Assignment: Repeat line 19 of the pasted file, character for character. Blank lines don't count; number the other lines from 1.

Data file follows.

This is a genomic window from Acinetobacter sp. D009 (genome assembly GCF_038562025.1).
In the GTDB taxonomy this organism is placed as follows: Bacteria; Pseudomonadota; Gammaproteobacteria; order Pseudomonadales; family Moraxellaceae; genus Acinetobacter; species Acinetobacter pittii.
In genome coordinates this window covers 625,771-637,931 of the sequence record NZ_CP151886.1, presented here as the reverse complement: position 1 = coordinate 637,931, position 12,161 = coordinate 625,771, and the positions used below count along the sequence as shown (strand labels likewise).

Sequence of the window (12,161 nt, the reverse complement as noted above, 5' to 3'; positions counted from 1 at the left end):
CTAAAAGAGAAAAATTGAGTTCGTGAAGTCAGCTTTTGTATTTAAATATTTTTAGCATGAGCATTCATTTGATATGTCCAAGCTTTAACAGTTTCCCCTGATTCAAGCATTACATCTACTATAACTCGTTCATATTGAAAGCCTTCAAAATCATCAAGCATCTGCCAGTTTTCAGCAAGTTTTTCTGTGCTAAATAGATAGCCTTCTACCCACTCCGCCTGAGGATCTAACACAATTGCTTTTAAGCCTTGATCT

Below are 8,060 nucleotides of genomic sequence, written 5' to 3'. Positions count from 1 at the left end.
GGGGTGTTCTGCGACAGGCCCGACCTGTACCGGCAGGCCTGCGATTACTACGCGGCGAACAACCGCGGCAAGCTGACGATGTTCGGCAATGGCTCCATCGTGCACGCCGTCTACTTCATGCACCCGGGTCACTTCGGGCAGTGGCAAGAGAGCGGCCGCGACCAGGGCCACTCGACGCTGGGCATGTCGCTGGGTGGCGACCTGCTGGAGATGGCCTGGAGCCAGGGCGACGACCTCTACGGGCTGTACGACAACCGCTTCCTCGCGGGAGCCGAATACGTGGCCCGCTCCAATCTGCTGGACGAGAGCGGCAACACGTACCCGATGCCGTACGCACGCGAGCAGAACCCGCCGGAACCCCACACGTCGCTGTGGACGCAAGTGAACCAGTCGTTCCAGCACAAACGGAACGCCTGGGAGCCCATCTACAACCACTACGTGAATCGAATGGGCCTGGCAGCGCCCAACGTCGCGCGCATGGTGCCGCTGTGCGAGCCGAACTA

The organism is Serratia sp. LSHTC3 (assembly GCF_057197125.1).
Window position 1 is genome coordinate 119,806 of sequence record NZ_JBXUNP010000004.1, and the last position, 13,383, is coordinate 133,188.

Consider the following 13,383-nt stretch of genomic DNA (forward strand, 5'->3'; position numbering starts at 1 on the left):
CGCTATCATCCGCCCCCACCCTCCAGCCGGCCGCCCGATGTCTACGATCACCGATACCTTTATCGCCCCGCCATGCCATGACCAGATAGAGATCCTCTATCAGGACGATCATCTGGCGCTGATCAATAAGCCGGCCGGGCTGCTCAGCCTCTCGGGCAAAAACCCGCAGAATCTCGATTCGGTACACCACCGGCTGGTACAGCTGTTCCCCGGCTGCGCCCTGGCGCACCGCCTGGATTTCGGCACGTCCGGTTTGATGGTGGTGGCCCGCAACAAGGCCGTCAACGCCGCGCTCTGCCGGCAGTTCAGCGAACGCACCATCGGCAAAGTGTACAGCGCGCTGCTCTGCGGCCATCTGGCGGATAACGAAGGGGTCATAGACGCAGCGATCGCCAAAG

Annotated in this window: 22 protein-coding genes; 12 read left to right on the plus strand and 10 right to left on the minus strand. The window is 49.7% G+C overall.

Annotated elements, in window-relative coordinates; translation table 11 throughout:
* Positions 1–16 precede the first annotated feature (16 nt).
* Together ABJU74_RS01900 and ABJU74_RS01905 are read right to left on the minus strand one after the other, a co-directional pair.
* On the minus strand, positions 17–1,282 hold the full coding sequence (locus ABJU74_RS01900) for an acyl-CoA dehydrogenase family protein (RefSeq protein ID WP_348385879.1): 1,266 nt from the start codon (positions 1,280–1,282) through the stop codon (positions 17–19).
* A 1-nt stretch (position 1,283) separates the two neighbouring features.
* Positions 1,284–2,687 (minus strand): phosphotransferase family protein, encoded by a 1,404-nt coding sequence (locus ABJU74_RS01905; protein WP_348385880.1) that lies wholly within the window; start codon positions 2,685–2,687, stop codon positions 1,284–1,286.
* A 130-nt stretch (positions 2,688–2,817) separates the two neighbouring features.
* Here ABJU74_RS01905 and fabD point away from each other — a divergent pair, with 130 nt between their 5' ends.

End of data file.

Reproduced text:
* A 130-nt stretch (positions 2,688–2,817) separates the two neighbouring features.